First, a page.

The bulk of Partch’s early work, from about 1930 until the early 1950s, consists of the setting of words to music: poems and prose, graffiti, newsboy cries – as well as accounts of his own travels across America during the Depression. These pieces are in no sense difficult, though they are often surprising, even startling. Words are framed, carried, accentuated and echoed by an accompaniment which provides more than merely the support for an expressive reading – which constitutes, in fact, an aural staging. The result is genuinely musical, but it is a music whose structure and content is in no way abstract and formal, but dramatic, flowing from the intonation and the meaning of the words. Mimicry is not infrequent: in one of the Li Po songs, the tremor of Partch’s adapted viola evokes momentarily the chirping and buzzing of insects in the background; in another, one of the two voices is assigned the role of the flute heard by the poet; in ‘U.S. Highball’, train whistles and the clattering of the freight cars are conjured by Partch’s instruments.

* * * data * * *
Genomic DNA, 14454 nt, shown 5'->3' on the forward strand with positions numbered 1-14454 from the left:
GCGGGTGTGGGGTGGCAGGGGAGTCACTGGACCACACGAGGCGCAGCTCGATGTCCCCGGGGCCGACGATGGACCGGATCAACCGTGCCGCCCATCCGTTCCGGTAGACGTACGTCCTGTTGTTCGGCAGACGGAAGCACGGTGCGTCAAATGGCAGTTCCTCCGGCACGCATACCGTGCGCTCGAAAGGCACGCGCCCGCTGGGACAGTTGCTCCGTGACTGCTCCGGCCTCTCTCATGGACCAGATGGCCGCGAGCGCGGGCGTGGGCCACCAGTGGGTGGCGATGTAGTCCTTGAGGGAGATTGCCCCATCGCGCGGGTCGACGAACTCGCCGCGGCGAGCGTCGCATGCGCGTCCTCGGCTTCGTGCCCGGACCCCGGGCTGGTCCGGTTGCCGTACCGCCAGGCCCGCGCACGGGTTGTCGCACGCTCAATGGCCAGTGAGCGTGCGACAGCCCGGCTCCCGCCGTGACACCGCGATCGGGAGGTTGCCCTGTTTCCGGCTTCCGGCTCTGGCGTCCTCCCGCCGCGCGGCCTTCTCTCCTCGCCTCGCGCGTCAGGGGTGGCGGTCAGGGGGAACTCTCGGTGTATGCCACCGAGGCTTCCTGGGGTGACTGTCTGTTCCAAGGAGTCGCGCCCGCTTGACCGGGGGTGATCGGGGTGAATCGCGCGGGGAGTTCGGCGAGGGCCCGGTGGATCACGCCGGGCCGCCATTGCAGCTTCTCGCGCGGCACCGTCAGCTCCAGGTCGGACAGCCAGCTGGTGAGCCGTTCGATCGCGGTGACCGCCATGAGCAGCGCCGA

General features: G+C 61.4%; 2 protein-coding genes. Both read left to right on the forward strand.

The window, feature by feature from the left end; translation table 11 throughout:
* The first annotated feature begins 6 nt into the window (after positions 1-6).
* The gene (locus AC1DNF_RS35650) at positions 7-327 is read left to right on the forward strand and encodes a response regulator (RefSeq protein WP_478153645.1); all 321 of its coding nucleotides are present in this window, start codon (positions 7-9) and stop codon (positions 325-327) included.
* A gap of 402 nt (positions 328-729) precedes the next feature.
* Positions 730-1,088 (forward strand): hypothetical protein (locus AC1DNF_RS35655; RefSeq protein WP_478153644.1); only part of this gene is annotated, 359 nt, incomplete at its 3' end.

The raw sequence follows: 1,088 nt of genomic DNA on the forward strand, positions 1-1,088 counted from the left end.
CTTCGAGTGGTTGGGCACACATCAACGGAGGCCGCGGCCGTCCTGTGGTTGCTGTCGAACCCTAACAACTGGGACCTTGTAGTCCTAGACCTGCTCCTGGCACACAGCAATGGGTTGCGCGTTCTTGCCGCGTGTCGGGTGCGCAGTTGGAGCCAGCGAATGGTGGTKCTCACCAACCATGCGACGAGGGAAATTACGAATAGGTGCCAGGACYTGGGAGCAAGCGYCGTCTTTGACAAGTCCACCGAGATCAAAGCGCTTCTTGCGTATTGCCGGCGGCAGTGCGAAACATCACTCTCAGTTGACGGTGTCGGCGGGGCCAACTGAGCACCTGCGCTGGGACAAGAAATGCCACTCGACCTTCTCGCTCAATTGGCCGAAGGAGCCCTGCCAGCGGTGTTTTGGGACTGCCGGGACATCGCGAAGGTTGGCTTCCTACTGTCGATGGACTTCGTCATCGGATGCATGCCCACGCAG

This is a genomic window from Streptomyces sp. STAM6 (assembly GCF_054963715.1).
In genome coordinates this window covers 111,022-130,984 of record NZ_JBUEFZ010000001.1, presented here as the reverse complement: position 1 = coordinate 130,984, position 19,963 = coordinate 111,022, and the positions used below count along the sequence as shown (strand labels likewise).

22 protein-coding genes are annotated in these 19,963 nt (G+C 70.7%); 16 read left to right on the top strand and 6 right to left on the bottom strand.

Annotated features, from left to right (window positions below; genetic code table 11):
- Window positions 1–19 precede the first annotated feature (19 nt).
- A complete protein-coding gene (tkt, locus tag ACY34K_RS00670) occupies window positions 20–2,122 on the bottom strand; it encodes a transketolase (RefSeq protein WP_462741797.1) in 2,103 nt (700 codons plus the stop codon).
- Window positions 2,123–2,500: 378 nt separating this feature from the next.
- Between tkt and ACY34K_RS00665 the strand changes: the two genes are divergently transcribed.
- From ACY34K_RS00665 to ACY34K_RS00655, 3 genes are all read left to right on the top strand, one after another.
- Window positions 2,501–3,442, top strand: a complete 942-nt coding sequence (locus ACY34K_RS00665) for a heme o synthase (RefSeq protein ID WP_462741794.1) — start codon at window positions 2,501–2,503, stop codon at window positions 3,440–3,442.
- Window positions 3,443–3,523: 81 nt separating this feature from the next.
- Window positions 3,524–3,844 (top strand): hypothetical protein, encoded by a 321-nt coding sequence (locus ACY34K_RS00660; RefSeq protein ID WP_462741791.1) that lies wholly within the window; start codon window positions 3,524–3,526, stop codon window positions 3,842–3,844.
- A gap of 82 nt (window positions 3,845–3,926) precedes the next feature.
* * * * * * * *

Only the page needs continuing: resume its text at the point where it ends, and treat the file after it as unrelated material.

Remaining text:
Beginning in 1953, Partch issued a series of recordings, which he sold through the mail, on his own Gate 5 label. In the 1960s, a handful of records were released by CRI (Composers’ Recordings Inc), and Columbia Masterworks. At least two of the CRI releases (The Music of Harry Partch and Petals Fell on Petaluma) are currently available on CD. The Innova set of four CDs, Enclosure Two, rescues and makes available a vital set of early Partch recordings from 1945-47, when Partch had a position at the University of Wisconsin. The set of Ten Li Po Lyrics, composed between 1930 and 1933, represent Partch’s earliest mature approach to the musical setting of words.

‘By The Rivers Of Babylon’ was also composed for voice and adapted viola, but was later revised to incorporate two of Partch’s other instruments – the chromelodeon and the kithara. The revised version is presented here. The chromelodeon, sounding at first like an out-of-tune harmonium, imposes itself also on ‘Dark Brother’ – an intense, melancholy setting of two paragraphs from a story by Thomas Wolfe.

‘Barstow’ – Partch’s wonderful framing of eight hitch-hiker inscriptions collected from a railing outside Barstow, California – is altogether lighter and more varied, bringing to life out of these fragments the wanderers who passed by, leaving their mark. A later recording, on The World of Harry Partch (CBS), would dispense with the adapted guitar, adding diamond marimba and bamboo marimba, giving the music a punchier, percussive sound. Otherwise, the most significant difference is that, in the later version, the final question ‘Why in hell did you come, anyway?’ is used as a punchline, where the earlier version is more thoughtful, and the music trails off, as though the reader of these inscriptions has walked away, perhaps turning over the question in his mind, perhaps already thinking of something else.